UPDATED: March 13, 2017 at 10:07 a.m.
According to an announcement by the Maine Snowmobile Association (MSA), the Legislature's Inland Fisheries & Wildlife Committee will be holding a public hearing on two snowmobile bills on Thursday, March 9, at 1:00 pm EST. Here is the information on the two bills:
UPDATE: LD-483 was approved by the IF&W Committee right after the public hearing and is now on to the full Legislature, where it is virtually assured of passage.
LD-483: "An Act To Improve Enforcement of Snowmobile Noise Levels"
Submitted by Rep. Jeff Timberlake at the MSA's request, this bill would require that any snowmobile exhaust manufactured 2007 or later be unaltered and have a SSCC seal affixed to it. Altered or exhausts without the seal would be considered to be in violation of the state's 78 db sound requirement. This would enable law enforcement to quickly determine if a sled is in compliance without using a decibel meter.
The MSA supports this bill based on the following talking points:
- Noisy sleds are causing trail closures in many in-town areas across the state.
- The current decibel meter enforcement is inefficient and subject to too many variables
UPDATE: The IF&W Committee worked bill LD-506 after the public hearing and has agreed to kill it. They will have another discussion on issues that are unrelated to reciprocity, but for all practical purposes, this issue is dead.
LD-506: "An Act To Allow Reciprocal Recognition of New Hampshire and Maine Snowmobile Registrations"
Sponsored by Sen. David Woodsome of York County, this bill would reinstate reciprocal registrations with New Hampshire, which were eliminated by the Legislature in 2001. According to the MSA, this would have a disastrous effect on the Snowmobile Trail Fund, Capital Equipment Program and IF&W. On average, almost $300,000 of program funding per year would be lost, resulting in cuts to club and municipal grants statewide.
The MSA opposes this bill based on the following talking points:
- Maine’s 14,000 mile snowmobile trail system is maintained almost exclusively by volunteers.
- The Maine Snowmobile Program is funded entirely by user fees – snowmobile registrations and a small portion of the state gas tax. Under the program rules, clubs can receive reimbursement for up to 70% of their allowable costs to maintain their trail systems, subject to available funding. In reality, the average reimbursement is about 50%. Clubs are required to raise the additional funds they need locally.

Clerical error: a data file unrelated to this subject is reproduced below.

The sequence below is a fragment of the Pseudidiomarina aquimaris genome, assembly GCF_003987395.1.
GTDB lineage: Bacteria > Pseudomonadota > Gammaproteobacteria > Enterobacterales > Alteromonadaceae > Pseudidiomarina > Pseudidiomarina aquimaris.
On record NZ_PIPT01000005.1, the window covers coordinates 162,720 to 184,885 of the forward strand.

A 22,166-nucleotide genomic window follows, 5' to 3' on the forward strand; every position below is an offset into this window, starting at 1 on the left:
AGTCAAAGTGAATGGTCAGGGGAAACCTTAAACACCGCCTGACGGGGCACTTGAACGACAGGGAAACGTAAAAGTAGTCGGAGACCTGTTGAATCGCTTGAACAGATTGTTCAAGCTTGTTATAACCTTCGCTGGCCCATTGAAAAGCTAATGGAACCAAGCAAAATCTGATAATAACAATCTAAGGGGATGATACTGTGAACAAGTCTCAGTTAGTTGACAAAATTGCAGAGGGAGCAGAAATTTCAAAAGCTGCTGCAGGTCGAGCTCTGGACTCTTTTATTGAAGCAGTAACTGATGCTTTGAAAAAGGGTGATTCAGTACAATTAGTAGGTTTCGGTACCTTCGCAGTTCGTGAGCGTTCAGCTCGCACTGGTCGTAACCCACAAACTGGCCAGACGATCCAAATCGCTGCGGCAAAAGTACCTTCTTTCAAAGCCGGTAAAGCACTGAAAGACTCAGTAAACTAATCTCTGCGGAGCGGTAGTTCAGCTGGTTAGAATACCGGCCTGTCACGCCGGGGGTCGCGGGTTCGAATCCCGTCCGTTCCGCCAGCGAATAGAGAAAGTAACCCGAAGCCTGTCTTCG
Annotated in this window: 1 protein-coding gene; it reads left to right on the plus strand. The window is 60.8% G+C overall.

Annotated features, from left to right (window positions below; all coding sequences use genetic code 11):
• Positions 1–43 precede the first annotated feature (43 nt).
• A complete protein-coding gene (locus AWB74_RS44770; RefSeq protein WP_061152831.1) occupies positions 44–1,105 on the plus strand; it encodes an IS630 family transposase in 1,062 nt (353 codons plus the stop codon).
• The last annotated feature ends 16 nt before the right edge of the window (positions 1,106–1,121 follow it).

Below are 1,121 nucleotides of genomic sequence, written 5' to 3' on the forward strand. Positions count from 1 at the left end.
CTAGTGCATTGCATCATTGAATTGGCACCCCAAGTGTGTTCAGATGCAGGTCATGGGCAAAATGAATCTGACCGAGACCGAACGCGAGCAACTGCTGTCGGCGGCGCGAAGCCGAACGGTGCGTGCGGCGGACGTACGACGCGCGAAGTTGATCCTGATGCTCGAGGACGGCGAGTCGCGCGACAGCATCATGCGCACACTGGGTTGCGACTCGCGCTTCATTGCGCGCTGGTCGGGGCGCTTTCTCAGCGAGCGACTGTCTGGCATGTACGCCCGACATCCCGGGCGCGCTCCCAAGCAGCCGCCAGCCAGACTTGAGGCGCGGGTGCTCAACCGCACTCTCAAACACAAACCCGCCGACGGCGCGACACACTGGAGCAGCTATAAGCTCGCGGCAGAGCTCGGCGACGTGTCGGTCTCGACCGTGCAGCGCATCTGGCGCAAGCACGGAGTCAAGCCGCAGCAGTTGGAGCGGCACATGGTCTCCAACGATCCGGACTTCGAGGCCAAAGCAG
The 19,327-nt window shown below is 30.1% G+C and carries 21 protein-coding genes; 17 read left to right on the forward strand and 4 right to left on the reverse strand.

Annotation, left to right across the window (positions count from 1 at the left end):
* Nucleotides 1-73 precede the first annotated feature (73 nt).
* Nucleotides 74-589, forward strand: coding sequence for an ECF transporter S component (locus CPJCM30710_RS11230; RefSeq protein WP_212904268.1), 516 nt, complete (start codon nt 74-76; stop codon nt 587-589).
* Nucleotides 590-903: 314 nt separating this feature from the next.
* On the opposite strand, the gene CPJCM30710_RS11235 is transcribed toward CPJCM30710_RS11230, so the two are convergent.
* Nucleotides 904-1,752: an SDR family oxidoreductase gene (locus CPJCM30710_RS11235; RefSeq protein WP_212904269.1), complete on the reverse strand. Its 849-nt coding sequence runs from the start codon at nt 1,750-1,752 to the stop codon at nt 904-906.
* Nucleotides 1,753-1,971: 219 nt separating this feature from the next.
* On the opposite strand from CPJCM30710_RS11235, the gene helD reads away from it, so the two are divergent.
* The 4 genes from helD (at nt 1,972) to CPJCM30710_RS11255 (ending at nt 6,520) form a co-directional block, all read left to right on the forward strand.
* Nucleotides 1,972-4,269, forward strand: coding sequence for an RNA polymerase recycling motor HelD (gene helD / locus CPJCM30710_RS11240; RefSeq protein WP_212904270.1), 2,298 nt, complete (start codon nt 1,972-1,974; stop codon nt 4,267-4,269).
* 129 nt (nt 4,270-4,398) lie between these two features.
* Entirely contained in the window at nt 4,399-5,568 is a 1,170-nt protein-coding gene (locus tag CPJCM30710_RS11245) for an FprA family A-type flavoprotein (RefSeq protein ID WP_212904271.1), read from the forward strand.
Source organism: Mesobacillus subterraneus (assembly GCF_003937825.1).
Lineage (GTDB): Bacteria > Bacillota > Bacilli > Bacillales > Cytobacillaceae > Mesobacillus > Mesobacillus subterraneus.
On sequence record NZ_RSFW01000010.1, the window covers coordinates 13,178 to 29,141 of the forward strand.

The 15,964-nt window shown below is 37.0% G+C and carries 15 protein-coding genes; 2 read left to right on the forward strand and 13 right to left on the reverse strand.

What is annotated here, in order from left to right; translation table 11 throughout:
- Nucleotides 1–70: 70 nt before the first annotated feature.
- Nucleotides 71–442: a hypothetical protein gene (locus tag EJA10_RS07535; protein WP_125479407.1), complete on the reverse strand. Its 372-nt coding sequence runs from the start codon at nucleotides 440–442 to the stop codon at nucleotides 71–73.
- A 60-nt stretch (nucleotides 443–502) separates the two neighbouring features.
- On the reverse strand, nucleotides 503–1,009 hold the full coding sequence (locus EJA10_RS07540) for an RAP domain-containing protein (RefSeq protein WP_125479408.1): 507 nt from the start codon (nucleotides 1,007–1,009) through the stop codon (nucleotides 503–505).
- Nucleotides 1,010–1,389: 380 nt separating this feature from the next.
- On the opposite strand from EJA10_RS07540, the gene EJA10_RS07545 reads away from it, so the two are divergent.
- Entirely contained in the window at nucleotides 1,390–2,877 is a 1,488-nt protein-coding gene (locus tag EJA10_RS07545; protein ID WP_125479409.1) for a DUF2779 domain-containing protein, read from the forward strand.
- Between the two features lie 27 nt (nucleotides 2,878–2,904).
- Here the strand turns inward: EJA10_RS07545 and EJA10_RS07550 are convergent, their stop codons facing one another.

- Registration reciprocity with New Hampshire was eliminated by the 120th Legislature in 2001. It was not a unique case. Between 1995 (when non-resident registrations were enacted) and 2001, registration reciprocity had been ended with a dozen other states.
- During the winter of 2015-16 (a poor year) non-resident registrations from New Hampshire added over $263,000 to the Snowmobile Trail Fund. This is the equivalent of 60 fully-funded club trail grants. It also funded the Capital Equipment Grant Program ion the amount of $13,975 – this leveraged almost $35,000 in club equipment purchases.
- New Hampshire claims 7,000 miles of snowmobile trails statewide, although the state is almost cut in half due to terrain and the White Mountain National Forest, making connectivity difficult. In fact, Maine passed special legislation to allow New Hampshire riders to use ITS-80 in Evans Notch without a registration because it is the only way they can travel south-north on the eastern border of their state.
- New Hampshire only offers a season registration for $86/$116 (club member/non-member) Maine non-resident Maine offers non-residents a 3-day for $49, 10-day for $75, and a season registration for $99. Maine offers a higher quality product at a lower price. Maine residents who may wish to take a short trip to New Hampshire are forced to pay a high rate to do so.
- Hundreds of businesses serve snowmobilers statewide and benefit from the terrific trails that Maine clubs produce. The businesses do a great job, but most of them realize that what is driving traffic to them is the opportunity to ride our world-class trails. If clubs were forced to club back their operations due to a lack of funding, their businesses would suffer.
The MSA is urging snowmobilers and other interested parties to contact members of the IF&W Committee and legislators to ask them to support LD-483 and oppose LD-506. You can also leave a voice mail message for your legislator at the following toll-free numbers:
House - 1-800-423-2900
Senate - 1-800-423-6900
For more on the MSA, click here.